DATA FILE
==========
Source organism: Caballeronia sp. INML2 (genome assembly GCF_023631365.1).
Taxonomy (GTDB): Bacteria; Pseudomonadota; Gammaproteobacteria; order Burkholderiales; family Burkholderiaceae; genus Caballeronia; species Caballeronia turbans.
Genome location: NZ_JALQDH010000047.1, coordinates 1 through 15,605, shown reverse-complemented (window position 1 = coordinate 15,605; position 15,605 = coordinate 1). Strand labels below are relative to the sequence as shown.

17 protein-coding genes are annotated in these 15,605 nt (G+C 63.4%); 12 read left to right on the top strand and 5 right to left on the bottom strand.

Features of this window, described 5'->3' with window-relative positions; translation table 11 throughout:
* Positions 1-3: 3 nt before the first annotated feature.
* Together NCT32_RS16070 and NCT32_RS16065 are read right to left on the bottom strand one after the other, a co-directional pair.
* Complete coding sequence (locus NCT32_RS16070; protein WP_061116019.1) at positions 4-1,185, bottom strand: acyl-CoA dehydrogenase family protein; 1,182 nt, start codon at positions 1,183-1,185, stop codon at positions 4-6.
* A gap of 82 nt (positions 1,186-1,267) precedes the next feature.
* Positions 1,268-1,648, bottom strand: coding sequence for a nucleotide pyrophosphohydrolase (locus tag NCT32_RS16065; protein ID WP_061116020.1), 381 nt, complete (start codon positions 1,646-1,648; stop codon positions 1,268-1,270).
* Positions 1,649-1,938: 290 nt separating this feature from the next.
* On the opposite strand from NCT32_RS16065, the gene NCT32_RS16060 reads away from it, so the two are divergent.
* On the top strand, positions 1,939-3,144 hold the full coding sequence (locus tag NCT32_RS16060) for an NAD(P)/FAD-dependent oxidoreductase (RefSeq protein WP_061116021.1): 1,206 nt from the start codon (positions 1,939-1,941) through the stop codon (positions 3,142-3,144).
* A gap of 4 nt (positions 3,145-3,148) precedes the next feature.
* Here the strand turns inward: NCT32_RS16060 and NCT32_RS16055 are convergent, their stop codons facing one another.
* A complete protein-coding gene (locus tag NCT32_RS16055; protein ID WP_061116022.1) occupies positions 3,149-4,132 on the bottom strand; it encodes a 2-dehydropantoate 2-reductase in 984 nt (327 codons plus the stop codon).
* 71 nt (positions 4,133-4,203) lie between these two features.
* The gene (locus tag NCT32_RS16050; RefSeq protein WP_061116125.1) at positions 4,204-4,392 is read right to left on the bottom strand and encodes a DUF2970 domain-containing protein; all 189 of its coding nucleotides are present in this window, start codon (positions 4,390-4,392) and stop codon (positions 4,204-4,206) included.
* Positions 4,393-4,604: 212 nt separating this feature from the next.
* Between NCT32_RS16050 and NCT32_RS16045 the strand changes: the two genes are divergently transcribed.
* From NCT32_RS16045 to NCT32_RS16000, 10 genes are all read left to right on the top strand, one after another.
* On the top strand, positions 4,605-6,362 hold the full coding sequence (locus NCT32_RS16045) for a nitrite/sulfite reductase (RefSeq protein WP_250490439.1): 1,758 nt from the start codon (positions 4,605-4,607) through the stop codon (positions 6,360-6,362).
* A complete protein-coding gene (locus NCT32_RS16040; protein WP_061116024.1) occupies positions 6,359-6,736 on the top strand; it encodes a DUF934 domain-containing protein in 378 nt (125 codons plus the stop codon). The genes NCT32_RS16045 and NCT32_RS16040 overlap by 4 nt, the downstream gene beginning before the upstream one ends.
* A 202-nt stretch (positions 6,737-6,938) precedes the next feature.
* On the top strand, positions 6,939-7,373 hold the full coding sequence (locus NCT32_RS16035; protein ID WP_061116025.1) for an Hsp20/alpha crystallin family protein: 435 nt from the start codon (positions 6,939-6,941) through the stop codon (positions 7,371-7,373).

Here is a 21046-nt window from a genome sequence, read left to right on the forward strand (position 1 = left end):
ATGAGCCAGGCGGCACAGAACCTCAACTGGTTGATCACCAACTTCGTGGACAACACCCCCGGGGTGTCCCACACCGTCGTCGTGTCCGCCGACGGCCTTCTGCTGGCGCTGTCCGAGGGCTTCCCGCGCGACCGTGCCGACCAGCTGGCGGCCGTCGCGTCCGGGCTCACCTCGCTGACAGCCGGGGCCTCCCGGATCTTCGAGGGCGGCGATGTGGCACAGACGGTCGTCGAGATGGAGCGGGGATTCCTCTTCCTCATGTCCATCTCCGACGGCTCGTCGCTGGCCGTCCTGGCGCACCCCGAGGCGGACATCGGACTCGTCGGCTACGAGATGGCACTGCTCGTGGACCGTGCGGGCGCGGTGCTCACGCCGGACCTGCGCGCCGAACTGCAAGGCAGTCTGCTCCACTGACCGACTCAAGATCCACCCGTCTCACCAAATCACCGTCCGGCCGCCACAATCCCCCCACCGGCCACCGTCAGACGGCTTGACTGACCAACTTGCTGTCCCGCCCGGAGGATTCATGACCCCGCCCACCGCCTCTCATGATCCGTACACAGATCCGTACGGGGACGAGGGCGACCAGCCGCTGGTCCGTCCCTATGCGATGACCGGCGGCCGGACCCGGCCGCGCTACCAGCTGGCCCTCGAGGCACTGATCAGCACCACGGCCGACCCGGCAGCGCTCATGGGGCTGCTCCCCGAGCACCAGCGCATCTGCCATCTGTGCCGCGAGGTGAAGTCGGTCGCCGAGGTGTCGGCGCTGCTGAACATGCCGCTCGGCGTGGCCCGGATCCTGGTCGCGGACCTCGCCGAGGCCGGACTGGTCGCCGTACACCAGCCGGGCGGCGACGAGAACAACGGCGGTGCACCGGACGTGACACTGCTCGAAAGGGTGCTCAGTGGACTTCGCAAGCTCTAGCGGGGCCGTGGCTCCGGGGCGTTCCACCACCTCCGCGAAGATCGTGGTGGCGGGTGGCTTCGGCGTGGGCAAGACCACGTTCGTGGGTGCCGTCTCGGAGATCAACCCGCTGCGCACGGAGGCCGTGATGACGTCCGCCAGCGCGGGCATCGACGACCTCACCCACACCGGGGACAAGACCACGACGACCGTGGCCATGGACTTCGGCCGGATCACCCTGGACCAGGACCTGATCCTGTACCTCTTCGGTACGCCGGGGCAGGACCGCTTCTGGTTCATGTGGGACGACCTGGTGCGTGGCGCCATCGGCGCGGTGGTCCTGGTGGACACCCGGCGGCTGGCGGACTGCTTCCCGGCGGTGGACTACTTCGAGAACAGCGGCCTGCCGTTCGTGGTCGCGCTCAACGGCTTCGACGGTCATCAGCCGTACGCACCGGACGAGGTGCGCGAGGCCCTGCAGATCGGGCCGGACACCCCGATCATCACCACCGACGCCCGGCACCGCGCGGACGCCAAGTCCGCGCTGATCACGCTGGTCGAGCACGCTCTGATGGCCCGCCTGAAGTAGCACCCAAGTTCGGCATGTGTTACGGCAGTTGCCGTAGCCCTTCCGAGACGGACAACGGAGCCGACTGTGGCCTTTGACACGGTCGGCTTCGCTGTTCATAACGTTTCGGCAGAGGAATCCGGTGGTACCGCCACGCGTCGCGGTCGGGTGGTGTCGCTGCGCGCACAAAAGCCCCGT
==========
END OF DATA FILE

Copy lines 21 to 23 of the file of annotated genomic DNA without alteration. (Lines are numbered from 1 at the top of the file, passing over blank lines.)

* From NCT32_RS16045 to NCT32_RS16000, 10 genes are all read left to right on the top strand, one after another.
* On the top strand, positions 4,605-6,362 hold the full coding sequence (locus NCT32_RS16045) for a nitrite/sulfite reductase (RefSeq protein WP_250490439.1): 1,758 nt from the start codon (positions 4,605-4,607) through the stop codon (positions 6,360-6,362).
* A complete protein-coding gene (locus NCT32_RS16040; protein WP_061116024.1) occupies positions 6,359-6,736 on the top strand; it encodes a DUF934 domain-containing protein in 378 nt (125 codons plus the stop codon). The genes NCT32_RS16045 and NCT32_RS16040 overlap by 4 nt, the downstream gene beginning before the upstream one ends.